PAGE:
Minneapolis' Green Homes North project has lagged behind schedule and cost more than expected because it took longer to get through the city approval process and some sites had poor soil.
Each home will cost about $90,000 to $100,000 more to build than what it will sell for to keep the price tag under $200,000 and to include green features, said Cherie Shoquist, project coordinator.
By Nov. 1, the city says, 27 of 100 homes in the five-year project will be under construction, aiming to revitalize the foreclosure-hit, tornado-torn North Side.
The project is subsidized by $1 million a year from the city, the Minnesota Housing Finance Agency and the Family Housing Fund; Green Homes North offers $2 million in interim construction loans.
As for subsidies in Eden Prairie, "We're trying to avoid that," Mayor Tyra-Lukens said.
Eden Prairie City Council Member Brad Aho argues that it's not possible to do this project at this pricepoint. While he said he supports green and midmarket housing, putting the two together is "conflicting."
He also worries it will set a precedent with the city as a facilitator, buying land owned by the Minnesota Department of Transportation for $950,000 and selling it to a developer.
"I don't like the city stepping into a role that I think is a private issue," Aho said.
Jeremiah, the community development director, said the city isn't at risk of being stuck with the land because the sale would happen on the same day. If the city weren't involved and MnDOT just sold the land to a developer, it likely would not be both moderately priced and green.
A formal plan with cost estimates is expected in November, to be followed by public hearings. If the city approves the project, work could start as soon as next spring.
'Who's going to lose?'
In the adjacent Fairfield neighborhood, residents off Thatcher Road still aren't keen on the idea. The project would extend their dead-end road, adding traffic in the quiet neighborhood where kids bike and play in the grassy field.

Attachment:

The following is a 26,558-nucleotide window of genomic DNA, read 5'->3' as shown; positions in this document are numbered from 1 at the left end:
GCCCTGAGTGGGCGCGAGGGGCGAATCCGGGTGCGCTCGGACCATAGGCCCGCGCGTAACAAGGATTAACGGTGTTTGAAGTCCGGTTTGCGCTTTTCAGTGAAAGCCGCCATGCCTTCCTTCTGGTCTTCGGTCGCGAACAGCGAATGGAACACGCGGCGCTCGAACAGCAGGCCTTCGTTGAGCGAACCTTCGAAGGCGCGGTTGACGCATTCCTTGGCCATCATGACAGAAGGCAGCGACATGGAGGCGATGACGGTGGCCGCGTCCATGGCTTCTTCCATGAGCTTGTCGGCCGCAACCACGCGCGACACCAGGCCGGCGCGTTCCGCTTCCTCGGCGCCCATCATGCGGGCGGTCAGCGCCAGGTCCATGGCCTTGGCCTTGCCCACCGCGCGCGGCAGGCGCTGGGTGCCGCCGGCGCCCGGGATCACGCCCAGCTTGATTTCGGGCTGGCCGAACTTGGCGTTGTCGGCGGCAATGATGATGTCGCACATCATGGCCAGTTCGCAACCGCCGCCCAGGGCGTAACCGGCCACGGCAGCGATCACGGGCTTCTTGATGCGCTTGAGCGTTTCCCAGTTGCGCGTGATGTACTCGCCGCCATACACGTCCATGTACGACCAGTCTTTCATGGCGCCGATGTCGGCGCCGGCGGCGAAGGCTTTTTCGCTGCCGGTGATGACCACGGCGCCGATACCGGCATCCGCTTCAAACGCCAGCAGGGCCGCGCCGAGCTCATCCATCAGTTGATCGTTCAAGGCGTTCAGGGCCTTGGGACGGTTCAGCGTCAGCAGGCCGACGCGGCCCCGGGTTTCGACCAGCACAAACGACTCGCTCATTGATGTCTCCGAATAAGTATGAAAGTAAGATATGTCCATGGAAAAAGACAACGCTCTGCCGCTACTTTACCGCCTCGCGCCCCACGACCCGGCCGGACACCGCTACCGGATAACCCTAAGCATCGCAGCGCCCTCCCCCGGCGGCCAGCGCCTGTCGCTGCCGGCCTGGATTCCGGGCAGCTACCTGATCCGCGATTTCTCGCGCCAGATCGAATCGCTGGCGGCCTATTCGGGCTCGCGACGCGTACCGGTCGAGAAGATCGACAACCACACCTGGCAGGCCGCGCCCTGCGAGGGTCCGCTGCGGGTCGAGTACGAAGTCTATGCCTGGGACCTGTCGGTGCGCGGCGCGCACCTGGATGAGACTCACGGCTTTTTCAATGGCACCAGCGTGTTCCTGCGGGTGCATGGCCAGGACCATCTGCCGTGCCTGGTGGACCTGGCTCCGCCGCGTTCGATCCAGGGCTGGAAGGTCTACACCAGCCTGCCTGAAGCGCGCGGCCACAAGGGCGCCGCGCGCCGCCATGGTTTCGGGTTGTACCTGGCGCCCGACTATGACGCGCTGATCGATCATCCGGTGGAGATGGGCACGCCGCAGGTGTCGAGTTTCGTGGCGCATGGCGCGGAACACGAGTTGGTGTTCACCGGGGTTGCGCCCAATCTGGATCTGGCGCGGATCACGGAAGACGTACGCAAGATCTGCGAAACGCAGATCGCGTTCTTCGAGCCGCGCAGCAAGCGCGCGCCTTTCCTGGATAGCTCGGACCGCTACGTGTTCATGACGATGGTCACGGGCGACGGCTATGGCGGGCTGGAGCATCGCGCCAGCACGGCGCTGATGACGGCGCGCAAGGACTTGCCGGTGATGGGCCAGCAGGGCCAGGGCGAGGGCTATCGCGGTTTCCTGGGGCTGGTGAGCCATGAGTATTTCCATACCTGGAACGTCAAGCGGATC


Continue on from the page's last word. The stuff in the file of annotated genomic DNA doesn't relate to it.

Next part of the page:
"In an ideal world, we'd love to keep it undeveloped; it's why we bought the house we bought," said Kathryn Atterberry, whose back yard is next to the site. If it's developed, she said, she'd like it to be less dense and higher-priced. "Anything lower is just putting our housing in a worse light."
Beck, who has lived there for more than 20 years, agrees. She said new housing should reflect their neighborhood, with home prices from $300,000 to $550,000 — not lower-priced starter homes.
"If you're putting a $100,000 less [priced] home next to higher ones, who's going to lose?" she said.
There's one possible solution. To offset the expense of green, midpriced housing and to alleviate concerns over property values, Homestead's Bona said the developer could build 12 higher-end market-rate homes (to be sold for more than $360,000) along the perimeter of the development. The other 24 would still would sell for $240,000 to $360,000.
That would help, Beck said, but she's still leery of the plan.
"They're recognizing that cheaper homes and green don't really go together because of the cost of green," Beck said. "Eden Prairie is always trying to keep up with the Joneses. But I'm not sure enough research was done."